5 Underrated Nigerian Rappers They Don’t Want You Listening To

Major key alert

It’s 2017 and DJ Khaled’s major key lessons remain testimony of the inherent human nature, to sabotage good things and rob those who deserve it of its fruits.

Last night, the Nigerian Twitter erupted after NotJustOk owner OvieO weighed in on a tweet made by Yung6ix about only tuning to his own catalogue and the South African rap scene for good African hip-hop. And like that was not already soaked in contrived self-pretentious bullshit, OvieO, launched into a thread of rant tweets supporting Yung6ix’s initial claim.

By design it’s hard not to imagine a man whose impact on the industry has always been a celebration in reverse to shit where he eats, but that’s a discussion for another day and place.

Still, history should not be re-written to subvert the hard work of those who have been pushing the culture against odds of mainstream support from so-called music heads who encourage the commercialisation of the genre without respect for value. To take a hint, here are 5 largely ignored rappers who deserve a spot on your playlist


Poe - The Native
Poe does not release music as often as he should, considering the silent agreement that no one comes close in terms of on-beat confidence and flow. This wordsmith is the closest thing to Nigeria’s Jay Electronica, as a man that built all of his prolific reputation via killer guest verses, a handful of singles and no major project. Poe has a timely delivery he fuses with a distinct laid back style, almost listening like the reflections of a man too content with being a good rapper to worry about being a profitable one. He will probably out-rhyme and out-word any rapper on their own song, but he won’t be rushed to make a mark on Nigerian music nor be compelled to compromise soul for pay checks.

Recommended must-bumps: “All Fall Down “, feat. Poe by M.I, “Chardonnay Music” feat. Chyn and Poe by Falz, “Slow it Down” feat. Funbi


Paybac - The Native

PayBac understands the way of the world, he is aware that industry dynamics may require him to resort to making a more popular style of music to survive. Yet his focus for the past three years, has been making music for fans that understand its worth. He is an adept master of wordplay and truth telling on songs that require introspection and he’s as laid back on songs that just require warm room temperature and light vibes. The rapper is credited to four critically acclaimed underground mixtapes, Broken Symphonies, The Iboro Tape, The Other Side of the Radio, Frank Ocean Type Beats and one collaborative project, Face Off with rapper Boogey under the monicker, The Lost And Found.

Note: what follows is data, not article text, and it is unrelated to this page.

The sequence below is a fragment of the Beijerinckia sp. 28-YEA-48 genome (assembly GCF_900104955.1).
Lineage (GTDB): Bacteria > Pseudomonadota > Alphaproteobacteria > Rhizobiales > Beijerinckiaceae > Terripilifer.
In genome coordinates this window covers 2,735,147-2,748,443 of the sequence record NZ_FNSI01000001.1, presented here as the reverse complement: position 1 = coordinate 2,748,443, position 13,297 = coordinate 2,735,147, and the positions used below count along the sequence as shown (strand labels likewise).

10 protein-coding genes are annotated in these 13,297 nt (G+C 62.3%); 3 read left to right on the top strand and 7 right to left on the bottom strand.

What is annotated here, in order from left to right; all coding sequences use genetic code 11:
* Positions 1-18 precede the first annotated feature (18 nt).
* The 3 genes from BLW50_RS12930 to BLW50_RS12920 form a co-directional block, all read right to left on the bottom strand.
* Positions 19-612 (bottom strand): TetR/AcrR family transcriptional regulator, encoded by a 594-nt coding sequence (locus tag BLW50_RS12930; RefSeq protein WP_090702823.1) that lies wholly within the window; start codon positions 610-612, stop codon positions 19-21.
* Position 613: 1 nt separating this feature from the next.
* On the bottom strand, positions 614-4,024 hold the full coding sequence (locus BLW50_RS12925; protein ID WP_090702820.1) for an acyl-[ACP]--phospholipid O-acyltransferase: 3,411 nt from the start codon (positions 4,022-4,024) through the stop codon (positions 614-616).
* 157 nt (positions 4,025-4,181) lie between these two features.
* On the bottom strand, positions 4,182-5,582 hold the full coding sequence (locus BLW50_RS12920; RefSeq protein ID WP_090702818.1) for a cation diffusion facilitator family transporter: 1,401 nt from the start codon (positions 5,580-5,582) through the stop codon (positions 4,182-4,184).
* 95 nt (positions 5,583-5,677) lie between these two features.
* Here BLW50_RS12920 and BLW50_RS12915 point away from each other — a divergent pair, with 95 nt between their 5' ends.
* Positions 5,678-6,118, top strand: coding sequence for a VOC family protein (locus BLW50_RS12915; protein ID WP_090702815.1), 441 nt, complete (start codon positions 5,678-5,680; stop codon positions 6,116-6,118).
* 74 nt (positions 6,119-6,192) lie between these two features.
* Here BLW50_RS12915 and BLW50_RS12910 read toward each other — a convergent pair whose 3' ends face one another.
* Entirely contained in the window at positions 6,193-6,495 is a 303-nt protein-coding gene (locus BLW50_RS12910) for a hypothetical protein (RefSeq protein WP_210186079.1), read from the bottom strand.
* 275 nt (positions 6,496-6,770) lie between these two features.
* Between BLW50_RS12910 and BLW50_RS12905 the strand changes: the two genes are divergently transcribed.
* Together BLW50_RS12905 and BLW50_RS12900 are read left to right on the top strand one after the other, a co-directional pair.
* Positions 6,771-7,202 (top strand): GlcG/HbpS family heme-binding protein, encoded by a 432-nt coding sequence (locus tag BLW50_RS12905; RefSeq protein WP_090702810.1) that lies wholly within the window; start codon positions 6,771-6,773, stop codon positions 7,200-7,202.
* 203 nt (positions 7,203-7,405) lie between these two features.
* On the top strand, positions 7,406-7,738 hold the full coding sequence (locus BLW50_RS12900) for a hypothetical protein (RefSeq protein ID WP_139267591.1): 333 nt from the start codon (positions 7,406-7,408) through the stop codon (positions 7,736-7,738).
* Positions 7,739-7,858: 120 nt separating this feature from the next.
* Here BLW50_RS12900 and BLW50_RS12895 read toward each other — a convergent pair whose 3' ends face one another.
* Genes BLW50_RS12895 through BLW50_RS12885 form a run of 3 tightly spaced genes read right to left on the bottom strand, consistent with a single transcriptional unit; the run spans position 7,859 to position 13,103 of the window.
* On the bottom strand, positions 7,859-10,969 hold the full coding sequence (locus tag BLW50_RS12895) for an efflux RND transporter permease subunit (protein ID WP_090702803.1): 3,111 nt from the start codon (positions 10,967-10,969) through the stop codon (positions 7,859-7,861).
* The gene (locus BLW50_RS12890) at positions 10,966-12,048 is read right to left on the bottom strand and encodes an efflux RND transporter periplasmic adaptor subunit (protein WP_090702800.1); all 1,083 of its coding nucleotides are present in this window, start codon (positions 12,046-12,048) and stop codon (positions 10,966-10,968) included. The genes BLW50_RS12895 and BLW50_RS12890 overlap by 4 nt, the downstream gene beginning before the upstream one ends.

Recommended must-bumps: “The Bad Bitch Song”, “BBQ (with Rexx and Boogey)”, “House of God”


AT - The Native

In 2012, AT’s debut mixtape, The Climb, was released to be recognised as one of the most distinctive LPs of the time. After garnering a wave of reviews, the rapper slinked out of public eye and effectively out of the airwaves. We already wrote about AT here, so we won’t go into more detail, but to understand how good she is, there is an underground saying that goes thus: “AT is not a good rapper for a girl, she’s a good rapper period”.


Recommended must-bumps: “Ridin”, “Pensive” (feat. AT) by BankyOnDBeatz, “July”


Mojeed - The Native

Aristokrats Records signee Mojeed, is another rapper we wished we got more of. Mojeed’s music doesn’t strive to earn your attention because you’d be drawn into his world by simple fascination. His 2014 debut mixtape, Westernised West African is a collection of tightly-woven aspirational tracks hinged on themes of teenage nostalgia, relationships and just getting by the human condition. It is not so deep as it’s reflective and great for vibing-out, but by the time the last song ends, you’re aware what you just listened to will require more replays to fully unveil all of its secrets.

Recommended must-bumps: “Muritala Muhammed”, “Mojebi” feat. Seyi Shay, “Runaway” feat. K-Switch

Kahli Abdu

Kahli Abdu - The Native
After Chocolate City cut him off and refused to fund his album promo last year, Kahli Abdu’s next moves don’t seem very evident. Nonetheless, Kahli Abdu is a noteworthy mention as part of an initial revolution we all (including Kahli Abdu) thought M.I was going to spearhead. But between his J.Town brothers taking the jollof music route for convenience and his relocation to the United States, its hard to say where words failed. Kahli hasn’t changed much these days. He’s is only experimenting with Afro-house music laced with acoustics, but he’s still the same rapper who spits fire bars in between breaths on fast paced instrumentation.

Reccomended must-bumps: “No Love” feat Kid Konnect, “Festival” , “Forever and Ever” with VHS Safari.

Featured Image Credit: Instagram & Twitter/@ladipoe, @whoismojeed, @talktopaybac